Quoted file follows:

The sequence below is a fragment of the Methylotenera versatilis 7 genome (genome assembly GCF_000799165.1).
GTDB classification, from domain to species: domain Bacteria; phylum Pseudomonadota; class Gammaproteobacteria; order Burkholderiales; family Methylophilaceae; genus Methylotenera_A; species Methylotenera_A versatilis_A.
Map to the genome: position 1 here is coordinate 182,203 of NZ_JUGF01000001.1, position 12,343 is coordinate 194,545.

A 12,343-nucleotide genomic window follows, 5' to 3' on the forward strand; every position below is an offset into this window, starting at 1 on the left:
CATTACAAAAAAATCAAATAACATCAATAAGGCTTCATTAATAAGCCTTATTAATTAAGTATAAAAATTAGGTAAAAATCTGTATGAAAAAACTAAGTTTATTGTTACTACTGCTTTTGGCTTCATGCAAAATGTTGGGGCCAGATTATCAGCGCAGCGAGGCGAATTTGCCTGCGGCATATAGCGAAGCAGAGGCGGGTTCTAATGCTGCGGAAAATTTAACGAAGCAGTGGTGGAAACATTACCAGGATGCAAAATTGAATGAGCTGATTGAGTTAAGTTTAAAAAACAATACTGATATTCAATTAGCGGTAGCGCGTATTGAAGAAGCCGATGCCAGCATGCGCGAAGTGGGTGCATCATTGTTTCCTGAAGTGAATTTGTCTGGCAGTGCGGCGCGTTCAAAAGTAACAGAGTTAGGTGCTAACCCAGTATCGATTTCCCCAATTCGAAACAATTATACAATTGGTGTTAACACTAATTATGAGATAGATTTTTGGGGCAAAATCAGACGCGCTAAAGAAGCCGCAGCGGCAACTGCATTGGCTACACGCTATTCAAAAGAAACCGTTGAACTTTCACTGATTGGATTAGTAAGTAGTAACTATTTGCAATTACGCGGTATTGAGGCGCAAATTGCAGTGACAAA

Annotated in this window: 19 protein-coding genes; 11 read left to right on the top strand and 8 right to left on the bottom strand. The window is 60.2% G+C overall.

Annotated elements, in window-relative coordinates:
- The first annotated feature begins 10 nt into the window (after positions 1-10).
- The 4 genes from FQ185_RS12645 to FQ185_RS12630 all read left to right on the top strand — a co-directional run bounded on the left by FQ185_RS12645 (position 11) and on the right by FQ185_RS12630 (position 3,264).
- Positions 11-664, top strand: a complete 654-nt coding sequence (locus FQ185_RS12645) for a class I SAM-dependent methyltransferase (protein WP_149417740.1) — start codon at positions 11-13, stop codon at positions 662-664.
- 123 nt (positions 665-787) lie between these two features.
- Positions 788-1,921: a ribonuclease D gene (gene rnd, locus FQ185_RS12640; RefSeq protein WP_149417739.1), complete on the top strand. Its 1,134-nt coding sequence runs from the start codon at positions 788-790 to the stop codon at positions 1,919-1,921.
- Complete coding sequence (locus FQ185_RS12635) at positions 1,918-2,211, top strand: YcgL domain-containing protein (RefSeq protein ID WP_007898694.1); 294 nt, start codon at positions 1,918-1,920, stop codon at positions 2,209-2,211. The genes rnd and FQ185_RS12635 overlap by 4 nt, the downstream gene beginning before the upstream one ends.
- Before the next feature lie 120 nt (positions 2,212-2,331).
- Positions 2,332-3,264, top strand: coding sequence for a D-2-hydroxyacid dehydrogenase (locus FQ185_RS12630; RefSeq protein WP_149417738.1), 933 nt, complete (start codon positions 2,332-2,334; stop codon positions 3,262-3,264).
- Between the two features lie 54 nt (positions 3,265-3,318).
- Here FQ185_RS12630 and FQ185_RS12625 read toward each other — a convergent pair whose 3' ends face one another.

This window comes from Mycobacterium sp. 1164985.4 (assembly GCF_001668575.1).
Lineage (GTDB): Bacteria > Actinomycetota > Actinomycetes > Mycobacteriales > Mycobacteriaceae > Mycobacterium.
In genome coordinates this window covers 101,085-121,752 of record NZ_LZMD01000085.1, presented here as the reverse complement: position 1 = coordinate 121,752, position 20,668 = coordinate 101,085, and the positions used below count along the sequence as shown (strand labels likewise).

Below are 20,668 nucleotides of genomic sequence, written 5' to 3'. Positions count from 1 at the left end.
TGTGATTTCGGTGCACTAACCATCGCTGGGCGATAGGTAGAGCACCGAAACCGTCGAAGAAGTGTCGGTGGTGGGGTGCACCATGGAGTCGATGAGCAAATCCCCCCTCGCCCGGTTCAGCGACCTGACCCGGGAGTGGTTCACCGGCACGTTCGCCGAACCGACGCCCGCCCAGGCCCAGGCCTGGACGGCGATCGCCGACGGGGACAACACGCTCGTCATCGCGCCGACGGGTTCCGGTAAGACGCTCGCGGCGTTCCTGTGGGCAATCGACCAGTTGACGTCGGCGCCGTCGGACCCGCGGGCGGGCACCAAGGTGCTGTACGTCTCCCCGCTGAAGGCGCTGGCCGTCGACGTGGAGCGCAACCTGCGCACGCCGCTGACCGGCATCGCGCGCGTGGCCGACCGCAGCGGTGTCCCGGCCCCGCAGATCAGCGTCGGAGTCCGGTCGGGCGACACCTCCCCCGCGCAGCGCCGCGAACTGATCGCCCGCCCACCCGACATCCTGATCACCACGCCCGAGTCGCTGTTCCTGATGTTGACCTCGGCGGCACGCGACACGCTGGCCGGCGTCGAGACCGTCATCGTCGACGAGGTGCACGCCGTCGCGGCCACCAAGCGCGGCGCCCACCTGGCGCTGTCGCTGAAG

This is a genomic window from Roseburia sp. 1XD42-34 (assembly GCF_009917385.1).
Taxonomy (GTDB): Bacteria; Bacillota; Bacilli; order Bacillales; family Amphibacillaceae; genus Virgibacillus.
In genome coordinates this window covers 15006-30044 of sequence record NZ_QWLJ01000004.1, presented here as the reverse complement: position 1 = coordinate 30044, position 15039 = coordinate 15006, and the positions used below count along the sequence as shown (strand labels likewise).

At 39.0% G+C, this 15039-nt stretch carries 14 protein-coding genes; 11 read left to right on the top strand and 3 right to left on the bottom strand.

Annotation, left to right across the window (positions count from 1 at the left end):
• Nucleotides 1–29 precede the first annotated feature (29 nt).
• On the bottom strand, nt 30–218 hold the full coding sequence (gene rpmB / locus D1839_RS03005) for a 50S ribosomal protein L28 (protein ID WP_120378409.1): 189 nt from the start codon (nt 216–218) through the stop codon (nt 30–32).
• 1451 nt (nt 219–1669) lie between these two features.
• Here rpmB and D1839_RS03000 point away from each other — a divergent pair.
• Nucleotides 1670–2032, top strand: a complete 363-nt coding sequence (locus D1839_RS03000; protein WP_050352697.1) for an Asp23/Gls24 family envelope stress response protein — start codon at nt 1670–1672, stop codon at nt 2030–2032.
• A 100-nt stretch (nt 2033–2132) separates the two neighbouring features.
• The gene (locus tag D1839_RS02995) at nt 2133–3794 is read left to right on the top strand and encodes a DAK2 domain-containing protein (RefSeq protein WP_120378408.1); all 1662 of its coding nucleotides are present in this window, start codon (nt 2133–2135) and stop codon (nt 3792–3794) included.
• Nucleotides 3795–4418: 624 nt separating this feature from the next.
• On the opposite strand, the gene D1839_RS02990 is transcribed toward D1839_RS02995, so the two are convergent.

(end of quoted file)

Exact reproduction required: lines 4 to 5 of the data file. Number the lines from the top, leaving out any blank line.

A 12,343-nucleotide genomic window follows, 5' to 3' on the forward strand; every position below is an offset into this window, starting at 1 on the left:
CATTACAAAAAAATCAAATAACATCAATAAGGCTTCATTAATAAGCCTTATTAATTAAGTATAAAAATTAGGTAAAAATCTGTATGAAAAAACTAAGTTTATTGTTACTACTGCTTTTGGCTTCATGCAAAATGTTGGGGCCAGATTATCAGCGCAGCGAGGCGAATTTGCCTGCGGCATATAGCGAAGCAGAGGCGGGTTCTAATGCTGCGGAAAATTTAACGAAGCAGTGGTGGAAACATTACCAGGATGCAAAATTGAATGAGCTGATTGAGTTAAGTTTAAAAAACAATACTGATATTCAATTAGCGGTAGCGCGTATTGAAGAAGCCGATGCCAGCATGCGCGAAGTGGGTGCATCATTGTTTCCTGAAGTGAATTTGTCTGGCAGTGCGGCGCGTTCAAAAGTAACAGAGTTAGGTGCTAACCCAGTATCGATTTCCCCAATTCGAAACAATTATACAATTGGTGTTAACACTAATTATGAGATAGATTTTTGGGGCAAAATCAGACGCGCTAAAGAAGCCGCAGCGGCAACTGCATTGGCTACACGCTATTCAAAAGAAACCGTTGAACTTTCACTGATTGGATTAGTAAGTAGTAACTATTTGCAATTACGCGGTATTGAGGCGCAAATTGCAGTGACAAA